Federal Public Defense in an Age of Inquisition

25 Pages Posted: 2 May 2013

See all articles by David Patton

David Patton

Federal Defenders of New York; NYU School of Law

Date Written: April 24, 2013


This Essay asks whether federal criminal defendants receive fairer process today than they did in 1963, when Gideon v. Wainwright was decided. It concludes that in many situations they do not; indeed, they often receive far worse. Although Gideon and the Criminal Justice Act of 1964 undoubtedly improved the quality and availability of counsel in the federal courts, extraordinary damage has been done since then to the aspect of the criminal justice system that makes lawyers so valuable: the adversary process. Sentencing severity, the control of that severity by prosecutors rather than judges or juries, and high rates of pretrial detention have greatly limited defendants’ ability to challenge the government’s version of the facts and the law. This Essay briefly describes federal criminal practice as it existed in 1963 and illustrates the shifts that have occurred by discussing current practice in the federal public defender office in New York City.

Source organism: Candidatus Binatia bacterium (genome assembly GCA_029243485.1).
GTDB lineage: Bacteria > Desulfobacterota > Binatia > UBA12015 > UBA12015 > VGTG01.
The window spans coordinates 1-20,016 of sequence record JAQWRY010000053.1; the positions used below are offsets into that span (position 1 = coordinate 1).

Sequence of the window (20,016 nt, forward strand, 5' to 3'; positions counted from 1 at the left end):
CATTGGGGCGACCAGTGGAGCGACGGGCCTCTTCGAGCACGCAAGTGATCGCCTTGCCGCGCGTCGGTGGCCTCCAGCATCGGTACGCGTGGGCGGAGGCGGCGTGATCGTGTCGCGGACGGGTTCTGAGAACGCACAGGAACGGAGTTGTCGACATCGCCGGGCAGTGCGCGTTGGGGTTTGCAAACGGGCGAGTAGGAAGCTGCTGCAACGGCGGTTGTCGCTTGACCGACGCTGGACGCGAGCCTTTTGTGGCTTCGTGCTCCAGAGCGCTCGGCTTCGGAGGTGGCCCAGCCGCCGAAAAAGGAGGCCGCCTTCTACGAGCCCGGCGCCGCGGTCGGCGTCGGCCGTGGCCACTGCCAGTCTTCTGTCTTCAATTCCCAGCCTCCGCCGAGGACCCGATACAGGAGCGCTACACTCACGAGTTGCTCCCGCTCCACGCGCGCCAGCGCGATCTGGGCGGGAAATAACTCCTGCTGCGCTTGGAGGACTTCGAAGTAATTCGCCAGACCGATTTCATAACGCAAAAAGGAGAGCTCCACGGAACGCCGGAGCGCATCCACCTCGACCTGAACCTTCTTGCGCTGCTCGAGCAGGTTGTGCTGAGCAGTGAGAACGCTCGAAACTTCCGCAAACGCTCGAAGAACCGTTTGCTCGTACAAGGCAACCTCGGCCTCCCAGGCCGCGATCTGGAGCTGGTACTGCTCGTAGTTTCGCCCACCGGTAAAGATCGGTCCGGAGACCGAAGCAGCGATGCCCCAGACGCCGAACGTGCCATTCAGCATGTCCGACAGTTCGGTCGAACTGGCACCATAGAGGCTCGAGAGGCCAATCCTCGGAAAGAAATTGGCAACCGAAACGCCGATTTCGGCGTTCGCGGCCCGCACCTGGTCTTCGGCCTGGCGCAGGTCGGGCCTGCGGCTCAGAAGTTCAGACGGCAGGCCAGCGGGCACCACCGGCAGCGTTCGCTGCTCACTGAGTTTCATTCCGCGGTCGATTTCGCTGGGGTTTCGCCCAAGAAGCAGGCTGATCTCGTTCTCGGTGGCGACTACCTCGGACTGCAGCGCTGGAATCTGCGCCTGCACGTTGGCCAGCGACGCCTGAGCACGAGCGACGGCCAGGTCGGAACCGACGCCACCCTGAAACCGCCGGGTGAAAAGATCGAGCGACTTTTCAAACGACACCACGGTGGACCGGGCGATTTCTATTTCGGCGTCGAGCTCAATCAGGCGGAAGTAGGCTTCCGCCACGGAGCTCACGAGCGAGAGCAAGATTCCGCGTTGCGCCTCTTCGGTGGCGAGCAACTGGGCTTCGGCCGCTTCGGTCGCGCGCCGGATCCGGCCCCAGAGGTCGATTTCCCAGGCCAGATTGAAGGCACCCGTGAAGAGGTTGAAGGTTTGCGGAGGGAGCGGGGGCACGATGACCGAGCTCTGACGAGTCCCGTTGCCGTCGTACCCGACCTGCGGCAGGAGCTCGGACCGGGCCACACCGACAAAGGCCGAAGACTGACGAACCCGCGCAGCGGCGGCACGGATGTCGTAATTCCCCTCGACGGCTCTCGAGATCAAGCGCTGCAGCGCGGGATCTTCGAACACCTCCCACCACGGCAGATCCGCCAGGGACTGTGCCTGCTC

Keywords: criminal law, public defense, federal sentencing, federal criminal law, sentencing, criminal process, Gideon

JEL Classification: K14, K41

Suggested Citation

Patton, David, Federal Public Defense in an Age of Inquisition (April 24, 2013). Yale Law Journal, Vol. 122, p. 100, 2013, Available at SSRN: https://ssrn.com/abstract=2259109

David Patton (Contact Author)

Federal Defenders of New York ( email )

52 Duane St.
10th Floor
New York, NY 10007
United States

NYU School of Law ( email )

40 Washington Square South
New York, NY 10012-1099
United States

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